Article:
I originally discovered Torley through Flickr, where he shares screenshots of ethereal and bizarre scenes from Second Life. He is also a musician and has released projects like Glitch Piano, an album described thus:

“Not long ago, in a parallel universe fairly, fairly close… humans imported a master race of sentient pianos through spacetime portals, using the instruments as labor-beasts and war-weapons. Predictably, these magnificent creatures rebelled and bass’ed civilization, enslaving the masses like the un-self-actualized lowminds they broadly are.

The contained aurelics (sonic artifacts) are historical evidence of such a traumatic time, and oddly, we detected halos of rich emotional spectrum — including loveliness and humorosity — amidst the runes.”

I emailed Torley to request an interview, and he answered my questions at great length. The full text, minus a couple of portions redacted for his privacy, is available as a PDF. The dispatch that you’re currently reading is a sort of “greatest hits” summary, like what I did with Andi McClure’s interview.

During a hard period in his life, Torley read some of the classic cyberpunk novels as balm. Consequently, he…

“wondered if there was a ‘real’ (as real as real can be) place where I could explore some of these ideas. I learned of the cyberpunk city ‘Nexus Prime’ in the Second Life virtual world — almost all content created by its users! — constructed on the aptly-named Gibson region […] As a metaphor that worked on such a practical level, my first avatar was an amplified version of my physical self, then I projected further into the future — and became an incarnation of my time-traveling daughter, who came back to tell me ‘THINGS ARE GOING TO BE OKAY’. […] Eventually, I was hired by Linden Lab (makers of Second Life), which I am immensely grateful for as it changed my first life even further. I continue to work here on all of their products, including Sansar — our next-generation virtual world.”

I asked about the appeal of this genre, and Torley told me:

“I’ve long romanticized big cities with towering skyscrapers, and couriers scurrying in the dark, running past neon signs with some data that was too precarious to simply upload… so it had to be done sneakernet-style. I definitely enjoy the whole audiovisual package, even if it’s the most superficial images of what comes to mind when a cyberpunk trope is mentioned… and as a strain of sci-fi, to quote Gibson, to realize we are living in an unevenly distributed future RIGHT NOW. It’s happening all around us.”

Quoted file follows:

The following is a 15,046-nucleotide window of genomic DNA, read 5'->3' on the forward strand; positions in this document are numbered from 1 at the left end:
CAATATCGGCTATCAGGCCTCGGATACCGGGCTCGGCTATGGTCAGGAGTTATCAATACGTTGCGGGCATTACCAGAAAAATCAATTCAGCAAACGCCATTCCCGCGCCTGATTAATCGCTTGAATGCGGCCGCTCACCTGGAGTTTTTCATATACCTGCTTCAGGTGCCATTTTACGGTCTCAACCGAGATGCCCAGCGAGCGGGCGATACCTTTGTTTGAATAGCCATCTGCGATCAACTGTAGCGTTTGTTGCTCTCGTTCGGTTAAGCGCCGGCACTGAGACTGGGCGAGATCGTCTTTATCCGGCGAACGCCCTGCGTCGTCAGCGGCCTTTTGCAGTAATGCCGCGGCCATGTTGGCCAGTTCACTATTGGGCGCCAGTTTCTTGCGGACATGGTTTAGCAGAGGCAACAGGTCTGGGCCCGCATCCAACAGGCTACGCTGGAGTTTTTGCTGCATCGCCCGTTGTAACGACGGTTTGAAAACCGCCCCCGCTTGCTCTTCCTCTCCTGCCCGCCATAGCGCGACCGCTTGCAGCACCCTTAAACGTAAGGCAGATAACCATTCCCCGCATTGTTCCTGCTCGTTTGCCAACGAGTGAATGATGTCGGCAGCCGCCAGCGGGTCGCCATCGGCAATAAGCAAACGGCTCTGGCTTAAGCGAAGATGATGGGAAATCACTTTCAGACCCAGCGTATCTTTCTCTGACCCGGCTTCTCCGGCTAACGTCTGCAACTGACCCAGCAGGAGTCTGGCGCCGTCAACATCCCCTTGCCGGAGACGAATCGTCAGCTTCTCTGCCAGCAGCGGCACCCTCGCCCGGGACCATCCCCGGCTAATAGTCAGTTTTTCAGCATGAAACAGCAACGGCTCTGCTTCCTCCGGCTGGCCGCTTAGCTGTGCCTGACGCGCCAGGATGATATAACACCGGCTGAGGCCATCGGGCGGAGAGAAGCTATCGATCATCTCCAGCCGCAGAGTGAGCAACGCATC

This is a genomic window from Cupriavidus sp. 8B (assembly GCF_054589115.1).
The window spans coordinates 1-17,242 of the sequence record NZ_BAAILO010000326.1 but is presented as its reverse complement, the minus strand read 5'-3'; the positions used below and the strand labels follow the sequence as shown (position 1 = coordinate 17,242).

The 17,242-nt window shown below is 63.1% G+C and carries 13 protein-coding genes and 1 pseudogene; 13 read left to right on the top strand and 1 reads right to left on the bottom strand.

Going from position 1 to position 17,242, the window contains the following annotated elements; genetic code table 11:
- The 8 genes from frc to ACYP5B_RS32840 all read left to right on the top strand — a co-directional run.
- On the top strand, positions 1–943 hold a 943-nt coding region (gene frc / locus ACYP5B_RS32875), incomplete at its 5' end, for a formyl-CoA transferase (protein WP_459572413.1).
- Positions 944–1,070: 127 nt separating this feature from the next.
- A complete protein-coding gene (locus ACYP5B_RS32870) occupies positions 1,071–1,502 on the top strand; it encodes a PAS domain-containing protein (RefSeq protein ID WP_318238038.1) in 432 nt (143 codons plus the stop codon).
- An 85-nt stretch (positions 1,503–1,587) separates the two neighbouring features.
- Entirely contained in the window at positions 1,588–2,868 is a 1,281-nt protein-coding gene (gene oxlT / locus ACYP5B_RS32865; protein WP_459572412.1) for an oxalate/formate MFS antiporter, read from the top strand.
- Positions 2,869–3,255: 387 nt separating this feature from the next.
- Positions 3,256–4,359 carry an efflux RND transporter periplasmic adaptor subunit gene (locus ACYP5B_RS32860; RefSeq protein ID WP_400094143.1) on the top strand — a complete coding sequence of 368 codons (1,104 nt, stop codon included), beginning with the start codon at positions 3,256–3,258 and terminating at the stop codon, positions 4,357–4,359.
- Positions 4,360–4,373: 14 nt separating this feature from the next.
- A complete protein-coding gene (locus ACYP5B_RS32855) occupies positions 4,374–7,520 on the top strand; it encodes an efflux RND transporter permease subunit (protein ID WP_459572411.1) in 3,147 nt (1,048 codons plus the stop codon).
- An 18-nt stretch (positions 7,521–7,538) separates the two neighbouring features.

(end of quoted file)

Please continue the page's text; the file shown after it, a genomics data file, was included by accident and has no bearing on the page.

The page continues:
He continued:

“For me, cyberpunk has always meant giving unpopular (minority) ideas a fighting chance. […] it means a resistance to change the system, and augment one’s personal self. Which is what I chose with my life path. […] We each contain that power to alter the operation of the big machine, even if we may be ‘just’ a gear or cog in the works. Megacorps fascinate me, and all the fictional marketing that goes into the worldbuilding process.”

Torley on his own daily habits:

“I enjoy consuming Soylent 2.0 everyday. ‘Revolutionary’ is an adjective not to be applied lightly, but it’s saving me an accumulating amount of time. I always wake up and have a bottle or two to start my day. I’m drinking some as I communicate right now. A few bottles make up the majority of my meals. […] I suppose Soylent is a cyberpunk ethos foodstuff — the target demographics are both diverse and fascinating. Yet we are all human, and time is a teacher that kills all its students. That’s why I think their marketing is clever — they emphasize that Soylent does not outright replace conventional food, but FREES you to choose what meals you want to chew.”

Circling back to Second Life:

“Second Life has been a safe space for me and many others — whether that’s exploring identity, sexuality, racial-cultural constructs, etc. How you perceive SL depends on how you perceive yourself […] It’s very easy to experiment with identity here. You can change your whole look as easily as people can change clothes in ‘meatspace’. One’s avatar’s total appearance can be changed in mere seconds, yet may get a completely 180-degree response from those around you inworld. A hulking dragon brings out a totally different reaction than being an adorable pixie. I have been many forms, almost always revolving around my pink-and-green color scheme. I’ve called it ‘the Torley Council’, wherein I imagine a type of mini United Nations in my head, with each persona diverse yet unified — it’s all me, after all.”

In closing:

“We are blessed to live in such an age of technological abundance, as unstable as some systems may be. We owe it to ourselves to harness those tools to be healthier, happier, more creative human beings. When our own needs are met and our resources are replenished — and when we are genuinely comfortable in our own skin — we can more ably help each other.”

I’ll crack open a neon watermelon and toast to that.